TEH 041: Don’t Copyright My Loot Box

In This Episode: Update on the Brazilian State Museum fire: social media to the rescue! Another month, another new EU law: copyright — will it affect those outside the EU? Game “Loot Boxes”: is that gambling?

This Week’s Hosts

  • Leo Notenboom, “Chief Question Answerer” at tech education site Ask Leo!
  • Gary Rosenzweig host and producer of MacMost, and mobile game developer at Clever Media.
  • Kevin Savetz, web site publisher and Computer Historian at Atari Podcast.
  • Longer Bios on the Hosts page.

Show Notes

  • In the warmup, Gary tried SpotHero for parking, and Kevin uses ParkingKitty, a parking app for Portland, Oregon. Kevin interviewed Bruce Artwick, creator of the first flight simulator. Leo was the subject of a profile in the Microsoft Alumni Network discussing his volunteer work at the Washington State Animal Response Team, and he feels it captured WASART well. Randy was out this week.
  • Leo had a follow-up to the Brazil Museum fire discussed last week. Sure enough, photos people were taking within the museum is helping recover, in a sense, digital versions of some of what was lost. Sure enough: Wikipedia Has Received Thousands of Images for Their Archive of Brazil’s Museum Fire Losses.
  • Kevin tried to get his head around the EU’s Article 13 copyright law, and Leo wonders how (and if) it will affect those of us in the United States (ZDnet and EFF and EFF.
  • Gary thought it was fascinating how “Loot Boxes” in games may now have some legal implications. They are random items you can earn in games, but sometimes you can buy them as well. Since luck is involved, and money, some experts think that they should be considered gambling and regulated as such. (TechCrunch).

5 thoughts on “TEH 041: Don’t Copyright My Loot Box”

  1. Hello Gentlemen, on episode 41 you were talking about Daylight Saving Time. It seemed as if each of you didn’t care for it. I was wondering why? I like it because it gives me more time after work to bicycle and get chores done around the house. Of course while mowing the lawn, or working on the pool I listen to your podcast. Once the end of September rolls around I barely have enough time to get in 20 miles before it’s dark and if I didn’t have the time shift in the spring I wouldn’t be able to get riding as early in the season. Part of my problem is I live just north of Scranton PA and I can’t adjust my work hours. I love the podcast and have been listening from day one. Thanks for keeping me entertained and enlightened.

    • Thanks for listening! While I wasn’t on this episode, I agree with the others. I can only speak for myself, but I see little point in the back and forth. Studies show it costs us plenty in money (nearly a half-billion a year), health, and lost lives (Google it). The benefits are few: it doesn’t even do what it’s designed for (saving energy).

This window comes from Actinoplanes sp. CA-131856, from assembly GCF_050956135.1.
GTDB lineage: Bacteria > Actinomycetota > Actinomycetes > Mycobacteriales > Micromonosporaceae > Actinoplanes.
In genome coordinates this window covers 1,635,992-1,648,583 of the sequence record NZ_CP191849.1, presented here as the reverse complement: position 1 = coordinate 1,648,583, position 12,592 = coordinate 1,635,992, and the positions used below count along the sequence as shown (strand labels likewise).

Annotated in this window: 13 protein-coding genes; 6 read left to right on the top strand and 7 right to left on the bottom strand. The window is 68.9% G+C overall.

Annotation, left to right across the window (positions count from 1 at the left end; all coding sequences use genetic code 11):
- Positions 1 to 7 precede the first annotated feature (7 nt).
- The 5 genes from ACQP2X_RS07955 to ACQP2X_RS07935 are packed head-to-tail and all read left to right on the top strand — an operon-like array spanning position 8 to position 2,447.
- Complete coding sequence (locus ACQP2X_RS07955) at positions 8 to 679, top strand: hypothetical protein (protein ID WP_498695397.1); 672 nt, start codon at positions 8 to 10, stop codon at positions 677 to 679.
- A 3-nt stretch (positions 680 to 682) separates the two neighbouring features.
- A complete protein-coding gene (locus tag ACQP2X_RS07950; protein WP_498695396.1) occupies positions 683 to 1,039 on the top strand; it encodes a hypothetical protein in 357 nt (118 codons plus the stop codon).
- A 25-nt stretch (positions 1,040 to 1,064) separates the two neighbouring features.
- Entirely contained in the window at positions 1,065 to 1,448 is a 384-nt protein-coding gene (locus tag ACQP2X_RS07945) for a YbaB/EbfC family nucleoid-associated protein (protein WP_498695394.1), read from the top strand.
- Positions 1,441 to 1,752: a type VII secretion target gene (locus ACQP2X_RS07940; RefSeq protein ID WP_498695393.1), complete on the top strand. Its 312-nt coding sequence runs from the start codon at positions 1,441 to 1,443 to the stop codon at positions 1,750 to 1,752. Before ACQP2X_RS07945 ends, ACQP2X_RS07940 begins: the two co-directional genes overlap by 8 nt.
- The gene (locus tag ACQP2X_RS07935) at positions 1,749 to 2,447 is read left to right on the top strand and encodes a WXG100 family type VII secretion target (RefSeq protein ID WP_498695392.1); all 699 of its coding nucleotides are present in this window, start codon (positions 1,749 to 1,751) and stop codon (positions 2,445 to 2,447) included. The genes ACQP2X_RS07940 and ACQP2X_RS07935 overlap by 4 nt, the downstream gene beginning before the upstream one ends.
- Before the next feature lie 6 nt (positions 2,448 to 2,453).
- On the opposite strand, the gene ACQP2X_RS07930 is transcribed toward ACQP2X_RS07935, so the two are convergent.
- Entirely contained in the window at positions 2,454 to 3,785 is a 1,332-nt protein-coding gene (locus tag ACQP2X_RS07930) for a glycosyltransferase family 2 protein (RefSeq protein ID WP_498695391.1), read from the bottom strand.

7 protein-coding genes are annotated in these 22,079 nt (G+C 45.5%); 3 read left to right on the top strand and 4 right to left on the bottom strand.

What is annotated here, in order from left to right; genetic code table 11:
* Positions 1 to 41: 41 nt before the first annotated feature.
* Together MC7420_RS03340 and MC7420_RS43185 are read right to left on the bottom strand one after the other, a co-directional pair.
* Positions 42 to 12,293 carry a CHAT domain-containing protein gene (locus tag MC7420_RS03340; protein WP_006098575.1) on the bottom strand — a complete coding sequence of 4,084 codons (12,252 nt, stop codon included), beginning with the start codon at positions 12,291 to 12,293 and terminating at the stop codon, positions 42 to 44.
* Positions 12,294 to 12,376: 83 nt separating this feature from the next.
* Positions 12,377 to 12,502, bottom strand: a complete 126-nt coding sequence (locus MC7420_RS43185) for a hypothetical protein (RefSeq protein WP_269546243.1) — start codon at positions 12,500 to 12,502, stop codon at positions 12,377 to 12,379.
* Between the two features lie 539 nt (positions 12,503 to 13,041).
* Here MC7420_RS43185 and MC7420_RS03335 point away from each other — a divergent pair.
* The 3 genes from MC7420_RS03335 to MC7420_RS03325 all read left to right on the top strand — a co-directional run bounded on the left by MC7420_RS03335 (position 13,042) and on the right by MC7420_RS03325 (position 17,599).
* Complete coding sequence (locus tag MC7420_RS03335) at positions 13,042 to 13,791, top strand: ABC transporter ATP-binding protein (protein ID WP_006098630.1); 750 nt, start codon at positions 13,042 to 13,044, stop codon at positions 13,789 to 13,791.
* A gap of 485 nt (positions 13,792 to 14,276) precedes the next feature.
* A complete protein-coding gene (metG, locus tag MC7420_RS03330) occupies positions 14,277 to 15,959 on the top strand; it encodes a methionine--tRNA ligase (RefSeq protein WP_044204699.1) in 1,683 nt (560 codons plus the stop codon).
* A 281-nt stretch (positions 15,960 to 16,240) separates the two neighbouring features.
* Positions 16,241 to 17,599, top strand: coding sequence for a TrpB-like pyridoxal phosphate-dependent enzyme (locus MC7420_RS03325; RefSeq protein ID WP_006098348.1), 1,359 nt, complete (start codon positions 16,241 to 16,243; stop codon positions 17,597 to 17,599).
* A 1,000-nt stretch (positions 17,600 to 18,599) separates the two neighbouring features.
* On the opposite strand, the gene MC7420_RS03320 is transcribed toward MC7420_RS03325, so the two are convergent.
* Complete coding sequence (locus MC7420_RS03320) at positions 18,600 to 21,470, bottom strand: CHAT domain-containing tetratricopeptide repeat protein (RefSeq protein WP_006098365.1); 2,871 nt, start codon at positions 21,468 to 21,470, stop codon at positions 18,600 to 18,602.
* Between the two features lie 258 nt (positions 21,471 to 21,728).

• I don’t dislike it, I dislike that we have to change twice a year. It doesn’t add any daylight to the day, it just moves it one way or another by an hour. For the few for which that actually matters, perhaps getting up an hour earlier or later or whatever would be a solution for them. But to force the entire country (minus the sane states like Arizona) to switch clocks for no good reason annoys me. As you can tell. 🙂 As Randy says it costs way more than it saves. Pick one time and stick with it.

  2. Same here. It is the *change* that is the problem. As a software developer, this has always been a PITA with needing to account for the exact date and times for the change each year, and which states and parts of states make the change. Plus you end up with one hour per year not existing and another hour per year existing twice!

    The time is arbitrary anyway. Is midnight really mid-night? No. So agree on a time, agree on time zone lines, and then it all gets simpler.

    Making sure everyone has a few daylight hours after work is fine, but what about the people then that complain it is too dark in the morning? Which is more important, having it be light when your kids walk to school in the morning, or getting to ride your bike in the evening? These kinds of trade-offs exist with and without DST.

  3. I don’t understand how selling a loot box is any different than a pack or box of baseball cards. In both cases, the value of the contents is unknown. I can only wonder if there is a difference from a legal point of view between physical and virtual objects that would make selling one gambling but not the other.

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